Yesterday, on day one of the Page Society Spring Seminar, I had the pleasure of leading a discussion about the “Authentic Enterprise” white paper. I’m proud of the paper, and of the team of wonderful colleagues who worked with me on it over the past year. However, to me, what’s most important at this point is not to keep talking about the paper, but to put into action what it recommends.

This was confirmed by the results of a survey of Page members, conducted by Eric Braun of the Corporate Executive Board, ahead of the seminar. The results revealed that members are hungry for practical, real-world examples of companies and leaders who are implementing ideas described in the “Authentic Enterprise” paper. And they give us some valuable insights into the current state of our profession. For instance:

— 62% agree that their company consistently coordinates messaging and outreach efforts across multiple stakeholder groups for any given issue. But only 35% say that they consistently measure the trust in the company among selected stakeholder groups.

— 67% say that their company’s values are seen as highly relevant to most employees, generating a sense of enthusiasm. But only 48% feel that those values lie at the core of employee behavior, regardless of competing pressures.

— Only 25% report having incorporated new media aggressively in the communications department’s portfolio.

— And interestingly, when asked which one stakeholder group respondents expect to command the greatest increase in time and resources from Communications in the next five years, the hands-down winner was “current employees,” at 24%. In contrast, two traditional targets of communications functions — the press and shareholders — were cited by only 14% and 4%, respectively.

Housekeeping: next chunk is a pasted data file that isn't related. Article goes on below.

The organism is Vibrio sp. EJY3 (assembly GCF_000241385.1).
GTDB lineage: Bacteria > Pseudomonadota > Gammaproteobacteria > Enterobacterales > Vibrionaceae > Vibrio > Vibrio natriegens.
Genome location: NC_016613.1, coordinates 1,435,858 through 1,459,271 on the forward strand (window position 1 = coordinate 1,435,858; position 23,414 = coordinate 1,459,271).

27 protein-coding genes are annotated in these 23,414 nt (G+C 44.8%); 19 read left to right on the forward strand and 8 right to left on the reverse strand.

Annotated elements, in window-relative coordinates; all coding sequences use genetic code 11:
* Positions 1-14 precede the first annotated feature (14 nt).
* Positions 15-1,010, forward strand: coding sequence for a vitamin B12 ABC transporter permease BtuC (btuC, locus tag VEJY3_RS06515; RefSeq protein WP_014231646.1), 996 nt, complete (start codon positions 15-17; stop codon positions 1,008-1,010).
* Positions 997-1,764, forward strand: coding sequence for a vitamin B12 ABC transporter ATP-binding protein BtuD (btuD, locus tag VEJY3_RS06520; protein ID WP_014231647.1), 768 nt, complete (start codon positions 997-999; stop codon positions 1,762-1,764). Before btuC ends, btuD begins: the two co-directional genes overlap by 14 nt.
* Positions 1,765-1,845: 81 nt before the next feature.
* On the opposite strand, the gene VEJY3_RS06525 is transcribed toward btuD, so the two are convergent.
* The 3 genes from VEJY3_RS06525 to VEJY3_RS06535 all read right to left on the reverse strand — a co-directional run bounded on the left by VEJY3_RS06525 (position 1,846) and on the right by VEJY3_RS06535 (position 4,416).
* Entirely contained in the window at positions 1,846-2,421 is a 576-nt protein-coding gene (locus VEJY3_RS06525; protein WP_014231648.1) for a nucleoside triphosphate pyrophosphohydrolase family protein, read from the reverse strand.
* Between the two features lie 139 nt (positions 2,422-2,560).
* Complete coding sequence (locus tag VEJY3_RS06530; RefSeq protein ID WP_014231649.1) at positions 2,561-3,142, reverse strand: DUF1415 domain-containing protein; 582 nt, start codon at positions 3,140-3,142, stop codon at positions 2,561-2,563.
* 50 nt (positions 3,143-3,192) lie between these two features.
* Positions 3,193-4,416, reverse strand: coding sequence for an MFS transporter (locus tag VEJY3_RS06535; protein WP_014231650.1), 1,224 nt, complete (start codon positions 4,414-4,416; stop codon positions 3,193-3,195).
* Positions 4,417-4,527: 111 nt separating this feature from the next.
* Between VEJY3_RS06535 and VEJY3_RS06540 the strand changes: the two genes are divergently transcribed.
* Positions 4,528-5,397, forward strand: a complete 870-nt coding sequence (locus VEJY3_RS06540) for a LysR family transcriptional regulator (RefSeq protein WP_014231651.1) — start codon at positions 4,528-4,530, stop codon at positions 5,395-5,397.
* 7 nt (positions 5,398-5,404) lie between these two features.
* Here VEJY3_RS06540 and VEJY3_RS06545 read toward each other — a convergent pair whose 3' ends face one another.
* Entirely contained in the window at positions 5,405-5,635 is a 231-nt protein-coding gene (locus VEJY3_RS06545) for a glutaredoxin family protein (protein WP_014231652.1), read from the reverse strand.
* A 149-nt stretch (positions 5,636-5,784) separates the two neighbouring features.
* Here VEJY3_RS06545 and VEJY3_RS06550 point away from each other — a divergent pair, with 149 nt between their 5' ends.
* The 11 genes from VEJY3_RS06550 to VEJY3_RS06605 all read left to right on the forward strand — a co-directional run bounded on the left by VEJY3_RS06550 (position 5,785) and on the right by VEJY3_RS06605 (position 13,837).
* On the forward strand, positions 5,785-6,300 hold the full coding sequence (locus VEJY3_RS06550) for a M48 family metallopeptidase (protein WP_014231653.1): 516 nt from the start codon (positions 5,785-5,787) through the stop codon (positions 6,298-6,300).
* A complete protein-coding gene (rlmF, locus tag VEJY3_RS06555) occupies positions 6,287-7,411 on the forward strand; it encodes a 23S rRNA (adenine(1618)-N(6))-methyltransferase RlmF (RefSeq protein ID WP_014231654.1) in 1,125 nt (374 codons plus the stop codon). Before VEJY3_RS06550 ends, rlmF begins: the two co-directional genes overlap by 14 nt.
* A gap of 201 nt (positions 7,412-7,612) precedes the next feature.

Clearly, Page Society members are acutely aware that the world we have lived in is changing. A rich, nuanced set of perspectives on how those changes impact particular enterprises and individuals was on display in the panel I moderated at the seminar. On hand were Ben Edwards, publisher of; Raymond Jordan, Corporate Vice President, Public Affairs and Corporate Communications at Johnson & Johnson; and David Samson, Chevron’s General Manager of Public Affairs.

(Full disclosure: I hired Ben away from The Economist three years ago, and got to know his remarkable mind and personal talents over an all-too-short 18 months, before his journalistic alma mater wooed him back with an offer he could not refuse — the chance to reinvent one of the world’s great publications for a new, digital age.)

I’d like to highlight one theme that ran across all three of their perspectives — namely, the fact that we are now living in a world where we are no longer in control.

Ray Jordan, discussing J&J’s legendary “Credo,” pointed out that the existence and vitality of such core values serves exactly the opposite end that many seek — that is, they enable diversity, rather than uniformity. He argued against trying to mold “one corporate voice,” urging us, instead, to expose many more representatives of a company to the public. “It helps to humanize the company.”

David Samson’s account of Chevron’s difficult but ultimately transformative experience in Nigeria — where the company was subject not just to marketplace competition, but to civil unrest and deadly violence — was a powerful emblem of the loss of control facing corporations (and individuals) as they venture out into a complex global economy.

And Ben Edwards described the shift in a publication’s relationship with its audience that is being brought about by the onset of new media. “It has been absolutely fascinating to see people being exposed to different opinions and different perspectives,” he said. For example, in online discussions about Tibet, the opinions of readers were clearly being shaped by the views and expressions not just of the magazine or its “experts,” but of other readers.

It was a fascinating dialogue, and it comes at a fascinating moment.